Rev. Sara Lamar-Sterling
July 1, 2007
First and Summerfield UMC, New Haven, CT
Galatians 5: 1, 13-25
The 4th of July is just around the corner and we’ve all got something in mind for the holiday. Whether you’re looking forward to the day off, the picnics, the fireworks, or all of the sales, there’s always something to do to make the most of this holiday. When I was a child, my favorite 4th of July activity was fireworks! Come to think of it, even now, the fireworks are my favorite thing about the 4th of July. A recent, festive 4th of July was spent in Boston at the Hatch Shell. Throw in a little Boston Pops, and a couple thousand of your closest friends, and it’s quite a fun night!
But this year, Chris and I have a totally different celebration with fireworks lined up for our 4th of July holiday. Later this week, we will be going to a wedding, our friend Beth is getting married. It may seem odd timing for a wedding, but I think this one is especially significant. Our friend Beth has been living out west for a number of years, but we know her from the church we all attended together in NYC a few years ago. We even inherited our cat Moses from Beth when she moved out west.
Last October, I had a conference in Seattle, and so I was able to spend a little time with her, before my meetings got under way. She had met her partner a year before, and I finally got to meet her “significant other,” Sarah.
The two of them make a great couple; they have similar interests, a deep connection to their families, a love for the outdoors, and a strong commitment to their faith. So on the 4th of July, Chris and I will be on the road to their wedding, ready to celebrate with family and other friends–many of whom are clergy—the love that unites these two people.
I’m not sure why they chose the 4th of July week but it seems a particularly significant holiday for these two young women to take vows committing their lives to each other. Although there are many pastors in both of their families, they aren’t getting married in a church. They aren’t getting married in a state that legalizes civil unions either.
But with the excitement of 4th of July fireworks in our minds, Beth and Sarah will exercise the freedom to practice their religious beliefs and their civil rights, even though our nation’s laws and our church’s laws haven’t quite caught up to them yet.
That’s the wonderful thing about love. When it’s present, it doesn’t wait for rules and regulations.
It spreads, so that love begets more love. Love is impossible to hide under a bushel. It bursts through our insecurities, our anxieties, even our injustices. It reshapes us, and realigns us. It grounds us. It bears all things, believes all things, hopes all things, endures all things.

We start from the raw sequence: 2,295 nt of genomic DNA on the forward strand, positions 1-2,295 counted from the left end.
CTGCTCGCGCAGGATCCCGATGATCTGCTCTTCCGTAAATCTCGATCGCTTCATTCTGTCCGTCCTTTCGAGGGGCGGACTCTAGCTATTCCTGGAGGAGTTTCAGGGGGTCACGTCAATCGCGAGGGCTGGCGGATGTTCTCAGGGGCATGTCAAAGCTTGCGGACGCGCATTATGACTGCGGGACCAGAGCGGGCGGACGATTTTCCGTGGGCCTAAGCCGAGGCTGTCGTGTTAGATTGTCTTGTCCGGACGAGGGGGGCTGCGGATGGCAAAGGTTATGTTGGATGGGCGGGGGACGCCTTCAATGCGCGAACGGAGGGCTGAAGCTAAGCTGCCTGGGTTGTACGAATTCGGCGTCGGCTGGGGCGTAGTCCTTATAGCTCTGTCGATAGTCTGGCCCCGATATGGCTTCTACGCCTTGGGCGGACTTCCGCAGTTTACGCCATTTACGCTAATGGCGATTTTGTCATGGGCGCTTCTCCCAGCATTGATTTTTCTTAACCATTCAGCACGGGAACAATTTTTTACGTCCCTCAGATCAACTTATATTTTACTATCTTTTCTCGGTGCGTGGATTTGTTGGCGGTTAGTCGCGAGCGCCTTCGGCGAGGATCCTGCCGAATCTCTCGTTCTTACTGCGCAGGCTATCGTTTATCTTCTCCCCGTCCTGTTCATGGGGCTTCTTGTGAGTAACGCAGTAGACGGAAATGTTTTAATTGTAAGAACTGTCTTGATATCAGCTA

I couldn’t help but think of my friend’s wedding as I thought about today’s scripture from Galatians.
I don’t often think of love as a call to freedom, but that’s exactly what the Apostle Paul is trying to tell us.
God’s love for us is a call to freedom. This is the heart of Paul’s letter. As people of faith in the 1st century or the 21st century, we are called to live lives filled with the gifts of the Spirit of God within us.
We are called to freedom from envy and greed, and other destructive behaviors that suck the life out of us.
We are called to the freedom to love and serve. What a liberating gift this is!
The love of God sets us free from the prisons of our rugged individualism and stubborn self-sufficiency, freeing us to be servants of one another. For when we live in full awareness of the deep interconnection between all of us as children of God, and the global community that this creates, we are no longer lone rangers fighting our own battles, cut off and separated from God and one another. Instead, as Paul said it, “It is no longer I who live but it is Christ who lives in me” (Gal. 2:20a). We are one human family, “for there is no longer Jew or Greek, slave nor free, male and female, for we are one in Christ Jesus” (Gal. 3:28).
Paul’s 1st century letter to the Galatians wasn’t concerned with freedom the way we Americans think of it.
Freedom wasn’t a political ideal, a legislative principle, or a slogan for any Roman war. Freedom meant freedom from slavery, and not freedom to bear arms, vote, or practice a religion! Slavery wasn’t only a metaphor for Paul, it was also a reference to the economic systems of the Ancient world that required slave labor. Life was treated cheaply, and a very few wealthy people dominated the lives of the many, many poor people. Our modern problem is that conditions like these do still exist in our world, but in the Ancient Roman Empire, these conditions were pervasive and prevalent. We are surrounded with choices, perhaps more than we can handle. Not so in Paul’s day. Paul writes to a community that has very few choices, and is limited and constrained in every aspect of private and communal life.